Sunday, February 22, 2009

'IV laH / Who can?

'Iv laH discern Daj errors? Forgive jIH vo' hidden errors. pol DoH lIj toy'wI' je vo' presumptuous yemmey. chaw' chaH ghobe' ghaj dominion Dung jIH. vaj jIH DIchDaq taH upright. jIH DIchDaq taH blameless je innocent vo' Dun transgression.

Who can discern his errors? Forgive me from hidden errors. Keep back your servant also from presumptuous sins. Let them not have dominion over me. Then I will be upright, I will be blameless and innocent of great transgression. Psalms 19:12-13

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tlhIngan maH! We are Klingons! That proud declaration among Klingons is a declaration of pride in Klingon identity. I'd like to turn it around, and say that it's also a declaration for Humanpu', humans, when we realize not how DIFFERENT we are, but how SIMILAR we are to the brave weakness-denying Klingons.

Among Klingons there are number of expressions that declare their invulnerablity, their strength. Not necessarily because they ARE always strong, but because they need to present a bold face. For example
QongDaqDaq Qotbe' tlhInganpu'. Klingons do not lie in bed.

vulchoHbe' tlhInganpu'. Klingons do not faint.

ropchoHbe' tlhInganpu'. Klingons do not get sick.

tlhIngan maH! We are Klingons! That is, if that's what Klingons are like... well, so are we humans. Such bravado, such denial of personal weakness is not an alien trait to humans. And in the face of that problem - of denying our failings - we read these words from Psalm 19 - words that make us face the fact that we are NOT perfect:

'Iv laH discern Daj errors? Forgive jIH vo' hidden errors.
Who can discern his errors? Forgive me from hidden errors.

Klingon or Human, we need to set aside our (false) bravado that claims to be better than we are. Spurgeon comments:

Many books have a few lines of errata at the end, but our errata might well be as large as the volume if we could but have sense enough to see them. Augustine wrote in his older days a series of Retractations; ours might make a library if we had enough grace to be convinced of our mistakes and to confess them.

As I write these words, on the planet Earth, we are approaching the season of Lent - a time when Christians reflect on their sins, and the need for God's mercy. As the Life Application Bible refelects on this psalm, we're reminded of how powerfully God reaches out to restore us, to forgive us:

Many Christians are plagued by guilt. They worry that they may have committed a sin unknowingly, done something good with selfish intentions, failed to put their whole heart into a task, or neglected what they should have done. Guilt can play an important role in bringing us to Christ and in keeping us behaving properly, but it should not cripple us or make us fearful. God fully and completely forgives us—even for those sins we do unknowingly.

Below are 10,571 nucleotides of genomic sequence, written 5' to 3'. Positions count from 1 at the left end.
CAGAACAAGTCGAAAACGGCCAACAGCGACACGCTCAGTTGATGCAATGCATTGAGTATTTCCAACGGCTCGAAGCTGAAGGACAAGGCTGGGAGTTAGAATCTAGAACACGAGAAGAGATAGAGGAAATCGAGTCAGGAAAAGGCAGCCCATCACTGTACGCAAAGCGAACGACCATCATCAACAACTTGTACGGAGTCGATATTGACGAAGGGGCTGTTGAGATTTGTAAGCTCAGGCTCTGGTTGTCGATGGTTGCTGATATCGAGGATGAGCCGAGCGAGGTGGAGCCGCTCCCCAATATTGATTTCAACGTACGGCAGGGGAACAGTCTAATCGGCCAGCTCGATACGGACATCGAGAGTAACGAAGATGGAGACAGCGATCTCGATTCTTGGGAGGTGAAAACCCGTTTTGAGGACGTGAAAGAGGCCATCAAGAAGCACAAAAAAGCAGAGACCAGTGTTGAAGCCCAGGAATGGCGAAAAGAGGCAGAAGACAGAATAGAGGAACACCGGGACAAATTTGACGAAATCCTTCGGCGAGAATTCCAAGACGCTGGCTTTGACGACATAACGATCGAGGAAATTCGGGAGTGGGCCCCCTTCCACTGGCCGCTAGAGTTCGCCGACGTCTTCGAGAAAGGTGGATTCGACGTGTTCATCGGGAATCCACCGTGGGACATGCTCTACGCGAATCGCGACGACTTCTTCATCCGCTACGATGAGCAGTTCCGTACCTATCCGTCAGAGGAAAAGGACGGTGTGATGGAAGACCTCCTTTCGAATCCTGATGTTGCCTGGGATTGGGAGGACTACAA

"even for those sins we do unknowingly" - Scripture recognizes that God's forgiveness covers our whole life, even those things we struggle to acknowledge, even those things we cannot see.

The synonym for sin used here, "error," is unusual. This form of it - haygv shegiy'ah - only appears in the Bible here in this Psalm, and comes from a root meaning "to stray." Even in English translations - err, error, errors only appear a couple dozen times - it's why it hasn't yet been translated in the KLV. When I do, I'll use the corresponding Klingon word: Qagh, to err. (There is a specific Klingon word for "sin" - yem).

But, whatever word we use for our sins, God IS aware of them, as Psalm 90 notes:

You spread out our sins before you—
our secret sins—and you see them all.
Ps 90.8 NLT

Again, the Life Application Bible comments on those words

God knows all our sins as if they were spread out before him, even the secret ones. We don’t need to cover up our sins before him because we can talk openly and honestly with him. But while he knows all that terrible information about us, God still loves us and wants to forgive us. This should encourage us to come to him rather than frighten us into covering up our sin.

Maybe it isn't surprising that we want to hide, or ignore, or block out our failings. But God doesn't want us - Human, Klingon or whatever - to shrink from his presence. He longs for us to come to him, for forgiveness, for healing, to be set right and made clean. As he tells us through Isaiah the prophet:

“Come now, let us argue this out,” says the LORD. “No matter how deep the stain of your sins, I can remove it. I can make you as clean as freshly fallen snow. Even if you are stained as red as crimson, I can make you as white as wool. Isaiah 1:18 NLT

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